Two seniors win $250,000 Hertz fellowship for graduate study

Hertz Myhrvold

Cameron Myhrvold

Photo by Denise Applewhite

Hertz Ousterhout

Kay Ousterhout

Photo courtesy of Kay Ousterhout

Princeton University seniors Cameron Myhrvold and Kay Ousterhout have a new opportunity to deepen their passion for science after receiving $250,000 each in no-strings-attached research funding.

Myhrvold, a molecular biology major, and Ousterhout, a computer science major, are two of 15 students nationwide to receive a prestigious fellowship from the Fannie and John Hertz Foundation that provides funding for five years of doctoral study, during which they can tackle whatever scientific challenges they choose. 

Myhrvold and Ousterhout were chosen from nearly 600 applicants for the Hertz Fellowship. Students in the applied sciences and engineering are selected as fellows based on their intellect, ingenuity and potential to bring change to society, according to the Hertz Foundation.

Myhrvold, who said he has a "lot of interests," plans to pursue graduate work either in the Systems Biology Ph.D. Program at Harvard University or the Department of Biology at the Massachusetts Institute of Technology. The Seattle native is not yet certain in which direction he will take his doctoral study, given his fascination for questions to do with the origins of life, evolution and synthetic biology. 

"I could try to answer the big questions about life, or smaller ones that have applications for particular problems," he said.

Myhrvold, who also is earning a certificate in quantitative and computational biology, has delved into different avenues of scientific inquiry during his undergraduate career. 

For his senior thesis, he is continuing the work he started as a junior in the lab of Bonnie Bassler, the Squibb Professor in Molecular Biology, in studying quorum sensing, the chemical communication between bacteria.  

"I've really enjoyed studying the evolution of quorum sensing, and I think it is a great model for studying the evolution of collective behavior in higher organisms," Myhrvold said. "There's a lot we can learn from bacteria."

Myhrvold's interest in synthetic biology stems from his curiosity in "figuring out the ways we can understand how life works" using biological tools made in the lab, or "how we can use those tools to, for example, try and cure a disease."

Myhrvold also has pursued research with Simon Levin, the George M. Moffett Professor of Biology, and graduate student Eili Klein, in developing computer models to explore the evolution of resistance of some insect populations to Cry proteins, which are found in some bacteria species and are toxic to insects. Cry proteins are expressed in genetically modified crops in an effort to control insect pests -- when the pests eat these proteins, they die. A particular focus of this research is to model cross-resistance to different Cry proteins, as insect pests can simultaneously develop immunity to more than one such protein. 

"There is a growing body of evidence that resistance to one Cry protein can have an impact on other Cry proteins, which is bad news for farmers trying to control insect pests with these proteins instead of conventional pesticides," said Myhrvold. "The Environmental Protection Agency and biotech companies need to take this into account when designing and regulating new genetically modified crops."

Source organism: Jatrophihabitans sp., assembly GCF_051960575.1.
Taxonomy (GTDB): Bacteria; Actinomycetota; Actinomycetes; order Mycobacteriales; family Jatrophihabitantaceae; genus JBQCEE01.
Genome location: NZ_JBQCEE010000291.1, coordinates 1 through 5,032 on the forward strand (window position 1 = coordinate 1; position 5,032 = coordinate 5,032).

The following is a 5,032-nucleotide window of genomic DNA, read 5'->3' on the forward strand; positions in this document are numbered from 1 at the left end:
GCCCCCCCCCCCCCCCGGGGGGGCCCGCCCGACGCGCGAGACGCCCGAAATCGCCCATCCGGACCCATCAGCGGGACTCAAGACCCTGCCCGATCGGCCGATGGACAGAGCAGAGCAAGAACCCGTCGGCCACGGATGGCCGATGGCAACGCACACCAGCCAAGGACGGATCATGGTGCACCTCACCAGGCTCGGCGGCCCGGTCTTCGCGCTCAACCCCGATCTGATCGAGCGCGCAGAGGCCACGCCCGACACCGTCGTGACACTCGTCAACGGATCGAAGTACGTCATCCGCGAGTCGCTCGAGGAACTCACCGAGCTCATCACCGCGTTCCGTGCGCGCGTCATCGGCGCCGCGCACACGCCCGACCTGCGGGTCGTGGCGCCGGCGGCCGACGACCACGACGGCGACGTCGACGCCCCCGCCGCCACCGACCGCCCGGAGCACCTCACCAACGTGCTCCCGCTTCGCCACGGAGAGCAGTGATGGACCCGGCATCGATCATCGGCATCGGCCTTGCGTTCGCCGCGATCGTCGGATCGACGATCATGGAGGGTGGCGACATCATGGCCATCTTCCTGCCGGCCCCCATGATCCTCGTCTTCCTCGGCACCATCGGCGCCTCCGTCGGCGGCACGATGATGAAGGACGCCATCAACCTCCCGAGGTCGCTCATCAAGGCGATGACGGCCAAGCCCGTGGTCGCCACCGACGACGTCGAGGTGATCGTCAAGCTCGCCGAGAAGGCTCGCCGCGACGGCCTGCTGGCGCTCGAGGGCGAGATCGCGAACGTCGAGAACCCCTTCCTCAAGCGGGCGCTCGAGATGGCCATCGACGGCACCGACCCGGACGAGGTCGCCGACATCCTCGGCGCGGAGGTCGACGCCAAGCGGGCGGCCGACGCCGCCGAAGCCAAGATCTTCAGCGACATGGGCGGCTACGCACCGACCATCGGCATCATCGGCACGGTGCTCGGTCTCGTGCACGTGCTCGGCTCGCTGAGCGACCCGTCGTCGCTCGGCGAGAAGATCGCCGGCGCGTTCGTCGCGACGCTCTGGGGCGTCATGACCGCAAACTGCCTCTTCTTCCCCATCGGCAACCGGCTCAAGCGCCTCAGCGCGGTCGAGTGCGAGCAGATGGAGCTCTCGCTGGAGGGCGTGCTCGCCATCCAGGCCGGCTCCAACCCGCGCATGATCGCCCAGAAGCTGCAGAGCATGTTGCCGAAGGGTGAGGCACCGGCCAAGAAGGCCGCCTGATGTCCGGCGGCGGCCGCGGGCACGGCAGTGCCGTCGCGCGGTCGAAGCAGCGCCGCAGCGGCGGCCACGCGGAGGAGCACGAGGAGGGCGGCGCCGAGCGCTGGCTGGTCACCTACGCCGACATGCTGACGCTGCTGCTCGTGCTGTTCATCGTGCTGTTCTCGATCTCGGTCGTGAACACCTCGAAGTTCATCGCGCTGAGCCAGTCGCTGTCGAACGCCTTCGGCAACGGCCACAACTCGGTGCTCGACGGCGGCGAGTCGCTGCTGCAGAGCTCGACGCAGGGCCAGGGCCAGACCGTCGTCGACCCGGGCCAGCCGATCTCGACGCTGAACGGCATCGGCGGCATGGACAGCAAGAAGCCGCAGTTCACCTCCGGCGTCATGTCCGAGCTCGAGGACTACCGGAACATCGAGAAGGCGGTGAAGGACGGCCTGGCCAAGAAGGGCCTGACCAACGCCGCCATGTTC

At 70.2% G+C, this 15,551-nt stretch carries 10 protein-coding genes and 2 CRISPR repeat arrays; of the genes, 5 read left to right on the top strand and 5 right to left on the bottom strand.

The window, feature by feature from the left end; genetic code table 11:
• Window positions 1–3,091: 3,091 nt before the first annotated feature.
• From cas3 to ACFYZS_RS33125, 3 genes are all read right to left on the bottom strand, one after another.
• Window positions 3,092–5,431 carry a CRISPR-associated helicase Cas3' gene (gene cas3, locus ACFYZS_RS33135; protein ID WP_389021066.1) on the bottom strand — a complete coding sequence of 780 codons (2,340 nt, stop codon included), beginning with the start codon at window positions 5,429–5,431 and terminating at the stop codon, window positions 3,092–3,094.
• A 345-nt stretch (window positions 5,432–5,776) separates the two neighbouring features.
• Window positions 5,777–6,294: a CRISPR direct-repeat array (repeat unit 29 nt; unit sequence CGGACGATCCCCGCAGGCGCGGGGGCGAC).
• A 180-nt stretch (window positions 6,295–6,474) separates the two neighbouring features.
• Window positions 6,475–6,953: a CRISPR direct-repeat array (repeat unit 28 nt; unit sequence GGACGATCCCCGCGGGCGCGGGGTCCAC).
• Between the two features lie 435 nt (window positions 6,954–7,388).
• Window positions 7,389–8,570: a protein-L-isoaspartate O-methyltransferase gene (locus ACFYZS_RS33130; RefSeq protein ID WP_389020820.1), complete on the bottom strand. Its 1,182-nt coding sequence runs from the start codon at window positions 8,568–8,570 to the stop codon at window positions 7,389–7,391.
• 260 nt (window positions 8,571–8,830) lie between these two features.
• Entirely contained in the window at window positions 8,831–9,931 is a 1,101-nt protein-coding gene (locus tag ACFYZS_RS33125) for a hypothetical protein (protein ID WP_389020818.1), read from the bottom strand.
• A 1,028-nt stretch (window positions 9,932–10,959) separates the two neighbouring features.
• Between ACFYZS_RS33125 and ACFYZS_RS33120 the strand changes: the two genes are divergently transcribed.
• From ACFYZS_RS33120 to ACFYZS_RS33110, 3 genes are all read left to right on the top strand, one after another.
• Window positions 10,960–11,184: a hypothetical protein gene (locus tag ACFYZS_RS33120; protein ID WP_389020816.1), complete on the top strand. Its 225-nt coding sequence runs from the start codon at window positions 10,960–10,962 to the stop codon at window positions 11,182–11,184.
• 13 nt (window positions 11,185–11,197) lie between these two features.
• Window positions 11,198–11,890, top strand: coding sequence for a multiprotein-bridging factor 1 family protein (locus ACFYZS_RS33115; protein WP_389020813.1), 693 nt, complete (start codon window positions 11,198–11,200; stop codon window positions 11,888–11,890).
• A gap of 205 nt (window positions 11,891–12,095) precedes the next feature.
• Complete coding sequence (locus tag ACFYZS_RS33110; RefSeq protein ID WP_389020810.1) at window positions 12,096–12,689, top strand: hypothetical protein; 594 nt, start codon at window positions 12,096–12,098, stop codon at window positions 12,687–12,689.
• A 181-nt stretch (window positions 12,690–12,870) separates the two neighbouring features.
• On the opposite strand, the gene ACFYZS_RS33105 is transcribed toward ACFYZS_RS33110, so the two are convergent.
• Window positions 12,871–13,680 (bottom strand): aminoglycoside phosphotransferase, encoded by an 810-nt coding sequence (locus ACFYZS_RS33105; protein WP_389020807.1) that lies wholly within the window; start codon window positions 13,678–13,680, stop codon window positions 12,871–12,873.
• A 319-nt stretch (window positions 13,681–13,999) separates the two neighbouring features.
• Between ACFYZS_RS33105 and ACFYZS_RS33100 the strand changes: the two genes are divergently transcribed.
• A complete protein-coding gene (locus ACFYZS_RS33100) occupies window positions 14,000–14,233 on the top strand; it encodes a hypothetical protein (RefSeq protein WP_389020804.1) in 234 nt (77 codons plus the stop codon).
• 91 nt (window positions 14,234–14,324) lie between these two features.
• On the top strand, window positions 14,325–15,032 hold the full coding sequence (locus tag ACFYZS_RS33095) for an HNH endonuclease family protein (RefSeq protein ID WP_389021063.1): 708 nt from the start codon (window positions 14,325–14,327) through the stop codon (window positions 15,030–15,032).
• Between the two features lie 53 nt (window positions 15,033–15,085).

Ousterhout, a computer science major from Palo Alto, Calif., plans to use the fellowship funding to pursue research relating to the flow of data across the Internet by focusing on distributed systems and networking, areas of computer science that center on using multiple computers working together to process information. She has been accepted to several doctoral programs and is deciding which she will attend.

"In the past, innovating in computer networks has been limited by the difficulty of building networking hardware for each new protocol," she said. Ousterhout expects to use the new computing platform called OpenFlow, which she said "has solved this problem and has unlocked a new wave of innovation in computer networks," to "help build tomorrow's Internet." 

Ousterhout has participated in several related research projects at Princeton. During her junior year, she worked with Michael Freedman, an assistant professor of computer science, to develop more secure methods of operating large systems that require hundreds or thousands of servers, each which may exhibit a variety of types of failures. She also worked with Freedman on SCAFFOLD (Service-Centric Architecture for Flexible Object Localization and Distribution), a new architecture designed to better handle modern Internet services.

For her senior thesis, Ousterhout is working with Jennifer Rexford, a professor of computer science, on developing more efficient ways to control the flow of traffic through the Internet. "The Internet was built in an ad-hoc manner, and the current mechanisms controlling traffic flow are highly inefficient," she said. "Today's service providers struggle to control the flow of data through the core networks." Ousterhout hopes that her senior thesis research will help mitigate this problem.

During her summer breaks, Ousterhout interned for Google as a software engineer, most recently in the company's Sydney office working on Google Docs, its suite of Web-based office software.

Ousterhout's technical interests have been a common thread throughout her extracurricular activities: tutoring freshmen in math; working on the Web team at The Daily Princetonian student newspaper; serving as a lab teaching assistant for introductory computer science courses; and building a website and helping digitize the admission process for Cap and Gown, her eating club.

Along with senior Jennifer King, she co-founded Princeton Women in Computer Science, an organization dedicated to providing support and mentoring to women interested in computer science.